Not turning or aerating canola in bins during the summer months may be the best approach in reducing the risk of spoilage if canola was cool and dry when it went in the bin, according to research conducted by a team of agricultural scientists from Prairie Agricultural Machinery Institute (PAMI).
“Over the course of two separate studies conducted in 2014 and 2016, we found little to no risk of spoilage when canola was just left alone provided it was cool and dry at the start of spring,” says Dr. Joy Agnew, Research Scientist – Agriculture & Bio-Products, PAMI.
Producers are storing increasingly more canola in bins during the summer months due in part to year-round delivery contracts, growth in market and production, and increased bin capacity. Determining the best management practices to maintain proper temperature and moisture in the bins during the prairies’ hottest months spurred new questions from producers, which initiated this research. This most recent project was funded by Government of Saskatchewan – Ministry of Agriculture’s Agriculture Development Fund under the federal-provincial Growing Forward 2 program, Canola Council of Canada, Saskatchewan Canola Development Commission, Alberta Canola Producers Commission, and Manitoba Canola Growers.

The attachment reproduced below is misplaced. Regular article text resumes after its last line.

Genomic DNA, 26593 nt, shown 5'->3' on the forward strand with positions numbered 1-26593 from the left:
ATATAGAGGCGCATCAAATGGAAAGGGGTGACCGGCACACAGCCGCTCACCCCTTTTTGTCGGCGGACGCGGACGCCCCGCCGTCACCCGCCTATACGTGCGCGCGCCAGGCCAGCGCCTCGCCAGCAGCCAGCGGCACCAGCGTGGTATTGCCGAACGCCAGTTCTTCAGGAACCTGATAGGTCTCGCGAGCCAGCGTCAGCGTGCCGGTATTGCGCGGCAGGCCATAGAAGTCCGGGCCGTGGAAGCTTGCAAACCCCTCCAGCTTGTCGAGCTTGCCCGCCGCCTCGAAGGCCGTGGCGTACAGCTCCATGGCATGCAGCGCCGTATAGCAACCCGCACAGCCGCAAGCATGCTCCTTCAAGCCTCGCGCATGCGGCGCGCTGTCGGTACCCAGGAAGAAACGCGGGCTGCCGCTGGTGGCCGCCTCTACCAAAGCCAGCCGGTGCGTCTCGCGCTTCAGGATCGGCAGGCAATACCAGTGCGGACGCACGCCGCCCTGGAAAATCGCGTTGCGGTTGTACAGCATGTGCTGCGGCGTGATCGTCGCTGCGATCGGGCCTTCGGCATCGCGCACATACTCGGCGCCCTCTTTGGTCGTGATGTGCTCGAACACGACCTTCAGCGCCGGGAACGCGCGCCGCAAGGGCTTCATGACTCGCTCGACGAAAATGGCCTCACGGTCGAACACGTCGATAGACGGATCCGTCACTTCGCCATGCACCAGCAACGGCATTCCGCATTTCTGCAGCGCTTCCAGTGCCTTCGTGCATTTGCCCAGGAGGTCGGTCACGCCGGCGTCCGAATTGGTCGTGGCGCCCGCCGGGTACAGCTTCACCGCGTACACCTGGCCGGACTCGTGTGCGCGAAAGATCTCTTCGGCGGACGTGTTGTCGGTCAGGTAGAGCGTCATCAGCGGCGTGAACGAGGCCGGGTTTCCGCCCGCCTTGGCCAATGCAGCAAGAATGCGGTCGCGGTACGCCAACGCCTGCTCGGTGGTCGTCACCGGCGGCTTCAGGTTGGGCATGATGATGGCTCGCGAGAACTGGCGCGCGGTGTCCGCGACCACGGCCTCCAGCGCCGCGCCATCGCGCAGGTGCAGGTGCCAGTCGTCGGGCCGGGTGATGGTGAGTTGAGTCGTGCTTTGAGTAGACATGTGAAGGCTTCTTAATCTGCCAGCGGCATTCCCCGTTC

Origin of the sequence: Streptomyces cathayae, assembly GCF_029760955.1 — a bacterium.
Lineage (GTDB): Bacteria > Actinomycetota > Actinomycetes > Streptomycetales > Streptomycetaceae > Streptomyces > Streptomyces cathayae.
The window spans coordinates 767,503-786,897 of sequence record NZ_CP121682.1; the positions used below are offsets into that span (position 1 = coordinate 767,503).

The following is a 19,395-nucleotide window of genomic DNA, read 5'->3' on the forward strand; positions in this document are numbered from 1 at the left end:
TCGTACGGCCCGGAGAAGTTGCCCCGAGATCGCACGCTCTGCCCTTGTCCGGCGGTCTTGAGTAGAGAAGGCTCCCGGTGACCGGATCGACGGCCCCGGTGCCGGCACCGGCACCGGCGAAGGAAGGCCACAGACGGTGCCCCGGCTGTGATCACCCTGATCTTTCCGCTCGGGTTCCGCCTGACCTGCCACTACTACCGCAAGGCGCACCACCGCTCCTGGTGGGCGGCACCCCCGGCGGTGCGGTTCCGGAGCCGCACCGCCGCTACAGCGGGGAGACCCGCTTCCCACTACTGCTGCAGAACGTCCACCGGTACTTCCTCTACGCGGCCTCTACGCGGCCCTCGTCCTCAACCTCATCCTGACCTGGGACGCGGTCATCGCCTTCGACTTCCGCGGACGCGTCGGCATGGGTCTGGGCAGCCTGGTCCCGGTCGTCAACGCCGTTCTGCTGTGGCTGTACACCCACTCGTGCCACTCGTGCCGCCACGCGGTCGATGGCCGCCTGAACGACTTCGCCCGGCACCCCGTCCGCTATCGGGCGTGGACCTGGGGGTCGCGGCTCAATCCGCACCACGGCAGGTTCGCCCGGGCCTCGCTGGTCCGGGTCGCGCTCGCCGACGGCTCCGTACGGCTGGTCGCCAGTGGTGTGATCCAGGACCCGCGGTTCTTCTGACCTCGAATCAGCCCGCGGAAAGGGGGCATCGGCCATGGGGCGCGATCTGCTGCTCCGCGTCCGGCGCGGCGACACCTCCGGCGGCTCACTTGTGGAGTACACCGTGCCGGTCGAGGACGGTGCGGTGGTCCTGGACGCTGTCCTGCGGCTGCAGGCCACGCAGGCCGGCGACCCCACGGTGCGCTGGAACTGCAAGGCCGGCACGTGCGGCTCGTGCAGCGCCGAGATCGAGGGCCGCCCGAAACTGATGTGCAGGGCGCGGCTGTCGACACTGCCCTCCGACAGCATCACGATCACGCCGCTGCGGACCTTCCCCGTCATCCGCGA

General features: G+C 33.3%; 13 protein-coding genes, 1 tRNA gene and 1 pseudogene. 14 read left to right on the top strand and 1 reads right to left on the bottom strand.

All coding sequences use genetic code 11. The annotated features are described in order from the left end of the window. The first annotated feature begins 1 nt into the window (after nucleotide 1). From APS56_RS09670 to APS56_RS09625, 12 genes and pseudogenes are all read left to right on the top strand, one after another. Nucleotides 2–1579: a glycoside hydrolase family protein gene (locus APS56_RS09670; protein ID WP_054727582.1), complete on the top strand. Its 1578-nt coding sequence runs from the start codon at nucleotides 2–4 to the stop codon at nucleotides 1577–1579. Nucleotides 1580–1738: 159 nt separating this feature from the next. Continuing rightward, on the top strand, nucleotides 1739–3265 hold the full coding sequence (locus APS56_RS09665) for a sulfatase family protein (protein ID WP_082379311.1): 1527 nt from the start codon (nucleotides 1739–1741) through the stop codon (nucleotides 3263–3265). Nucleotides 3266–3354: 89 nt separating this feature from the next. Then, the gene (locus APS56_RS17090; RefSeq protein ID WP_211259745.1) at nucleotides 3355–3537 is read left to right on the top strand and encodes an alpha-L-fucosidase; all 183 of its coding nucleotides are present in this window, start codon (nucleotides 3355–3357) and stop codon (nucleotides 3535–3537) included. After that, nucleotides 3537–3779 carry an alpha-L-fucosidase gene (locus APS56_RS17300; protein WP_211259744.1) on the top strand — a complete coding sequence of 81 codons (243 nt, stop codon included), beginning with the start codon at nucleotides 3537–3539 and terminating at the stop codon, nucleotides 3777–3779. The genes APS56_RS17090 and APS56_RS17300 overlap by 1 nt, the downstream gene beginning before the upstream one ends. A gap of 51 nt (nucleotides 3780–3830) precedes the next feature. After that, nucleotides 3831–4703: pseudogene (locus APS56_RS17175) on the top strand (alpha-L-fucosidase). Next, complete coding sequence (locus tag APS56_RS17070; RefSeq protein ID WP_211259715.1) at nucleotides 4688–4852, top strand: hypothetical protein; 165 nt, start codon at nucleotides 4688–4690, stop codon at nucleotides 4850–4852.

Agnew and her team compared three common approaches to managing bin temperature and moisture: leaving it alone, no handling; aerating, forcing air through the bin; and turning, removing the canola from the bin and putting it back to redistribute cold or warm spots. They then monitored the temperature during June, July and August in three 3,500 bushel bins at one location using unique sensors installed inside the bin. They also intermittently monitored five additional bins at different locations using temperature sensing probes to collect data from a wider range of bin sizes and initial grain conditions.
“While this research does suggest less canola handling is better, it is still very important producers monitor the temperatures and moisture in their bins, particularly in the spring and summer when temperature differences are most likely to occur,” she says. “There are many variables that can affect the temperature and moisture in the bins, and producers must monitor the grain conditions on a regular basis.”
For a report summary and the complete research report, click here.